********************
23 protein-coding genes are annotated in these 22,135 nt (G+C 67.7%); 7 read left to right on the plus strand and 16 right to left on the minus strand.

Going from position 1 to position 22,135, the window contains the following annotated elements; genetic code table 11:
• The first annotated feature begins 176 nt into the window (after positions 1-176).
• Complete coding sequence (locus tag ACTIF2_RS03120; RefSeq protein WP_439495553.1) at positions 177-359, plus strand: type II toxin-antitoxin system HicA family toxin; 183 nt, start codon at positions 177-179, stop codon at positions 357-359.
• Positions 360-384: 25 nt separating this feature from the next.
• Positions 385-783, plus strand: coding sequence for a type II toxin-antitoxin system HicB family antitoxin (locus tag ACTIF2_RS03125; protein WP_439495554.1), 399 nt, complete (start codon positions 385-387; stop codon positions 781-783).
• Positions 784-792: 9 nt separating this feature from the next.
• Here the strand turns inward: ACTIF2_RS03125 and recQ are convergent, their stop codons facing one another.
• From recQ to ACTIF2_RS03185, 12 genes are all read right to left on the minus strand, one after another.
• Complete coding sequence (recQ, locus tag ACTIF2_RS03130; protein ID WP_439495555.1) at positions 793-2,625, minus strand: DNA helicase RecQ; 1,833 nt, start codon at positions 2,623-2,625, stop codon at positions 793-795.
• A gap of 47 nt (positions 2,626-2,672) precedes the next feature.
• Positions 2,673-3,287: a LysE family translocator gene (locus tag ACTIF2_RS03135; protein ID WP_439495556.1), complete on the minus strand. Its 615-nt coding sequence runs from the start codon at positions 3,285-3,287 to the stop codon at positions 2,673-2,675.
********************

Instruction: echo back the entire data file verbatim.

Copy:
23 protein-coding genes are annotated in these 22,135 nt (G+C 67.7%); 7 read left to right on the plus strand and 16 right to left on the minus strand.

Going from position 1 to position 22,135, the window contains the following annotated elements; genetic code table 11:
• The first annotated feature begins 176 nt into the window (after positions 1-176).
• Complete coding sequence (locus tag ACTIF2_RS03120; RefSeq protein WP_439495553.1) at positions 177-359, plus strand: type II toxin-antitoxin system HicA family toxin; 183 nt, start codon at positions 177-179, stop codon at positions 357-359.
• Positions 360-384: 25 nt separating this feature from the next.
• Positions 385-783, plus strand: coding sequence for a type II toxin-antitoxin system HicB family antitoxin (locus tag ACTIF2_RS03125; protein WP_439495554.1), 399 nt, complete (start codon positions 385-387; stop codon positions 781-783).
• Positions 784-792: 9 nt separating this feature from the next.
• Here the strand turns inward: ACTIF2_RS03125 and recQ are convergent, their stop codons facing one another.
• From recQ to ACTIF2_RS03185, 12 genes are all read right to left on the minus strand, one after another.
• Complete coding sequence (recQ, locus tag ACTIF2_RS03130; protein ID WP_439495555.1) at positions 793-2,625, minus strand: DNA helicase RecQ; 1,833 nt, start codon at positions 2,623-2,625, stop codon at positions 793-795.
• A gap of 47 nt (positions 2,626-2,672) precedes the next feature.
• Positions 2,673-3,287: a LysE family translocator gene (locus tag ACTIF2_RS03135; protein ID WP_439495556.1), complete on the minus strand. Its 615-nt coding sequence runs from the start codon at positions 3,285-3,287 to the stop codon at positions 2,673-2,675.